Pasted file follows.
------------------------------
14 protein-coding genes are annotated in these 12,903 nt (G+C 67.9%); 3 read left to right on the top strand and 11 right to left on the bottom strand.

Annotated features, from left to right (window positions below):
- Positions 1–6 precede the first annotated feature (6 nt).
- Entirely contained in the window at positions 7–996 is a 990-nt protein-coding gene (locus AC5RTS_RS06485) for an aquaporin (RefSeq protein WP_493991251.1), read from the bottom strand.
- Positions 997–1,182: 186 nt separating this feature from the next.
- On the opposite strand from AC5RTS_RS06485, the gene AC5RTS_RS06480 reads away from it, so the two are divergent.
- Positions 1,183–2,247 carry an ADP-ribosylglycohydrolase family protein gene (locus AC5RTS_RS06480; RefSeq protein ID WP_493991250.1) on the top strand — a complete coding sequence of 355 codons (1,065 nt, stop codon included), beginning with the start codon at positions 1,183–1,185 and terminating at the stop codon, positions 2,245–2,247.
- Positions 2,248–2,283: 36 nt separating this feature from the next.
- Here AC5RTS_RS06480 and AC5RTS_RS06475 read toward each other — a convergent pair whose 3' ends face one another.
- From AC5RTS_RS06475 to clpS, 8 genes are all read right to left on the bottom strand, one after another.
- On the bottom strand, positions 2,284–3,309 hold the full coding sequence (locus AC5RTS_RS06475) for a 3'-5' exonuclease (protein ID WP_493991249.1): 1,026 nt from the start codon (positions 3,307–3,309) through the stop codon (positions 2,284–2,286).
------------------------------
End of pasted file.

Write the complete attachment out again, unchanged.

14 protein-coding genes are annotated in these 12,903 nt (G+C 67.9%); 3 read left to right on the top strand and 11 right to left on the bottom strand.

Annotated features, from left to right (window positions below):
- Positions 1–6 precede the first annotated feature (6 nt).
- Entirely contained in the window at positions 7–996 is a 990-nt protein-coding gene (locus AC5RTS_RS06485) for an aquaporin (RefSeq protein WP_493991251.1), read from the bottom strand.
- Positions 997–1,182: 186 nt separating this feature from the next.
- On the opposite strand from AC5RTS_RS06485, the gene AC5RTS_RS06480 reads away from it, so the two are divergent.
- Positions 1,183–2,247 carry an ADP-ribosylglycohydrolase family protein gene (locus AC5RTS_RS06480; RefSeq protein ID WP_493991250.1) on the top strand — a complete coding sequence of 355 codons (1,065 nt, stop codon included), beginning with the start codon at positions 1,183–1,185 and terminating at the stop codon, positions 2,245–2,247.
- Positions 2,248–2,283: 36 nt separating this feature from the next.
- Here AC5RTS_RS06480 and AC5RTS_RS06475 read toward each other — a convergent pair whose 3' ends face one another.
- From AC5RTS_RS06475 to clpS, 8 genes are all read right to left on the bottom strand, one after another.
- On the bottom strand, positions 2,284–3,309 hold the full coding sequence (locus AC5RTS_RS06475) for a 3'-5' exonuclease (protein ID WP_493991249.1): 1,026 nt from the start codon (positions 3,307–3,309) through the stop codon (positions 2,284–2,286).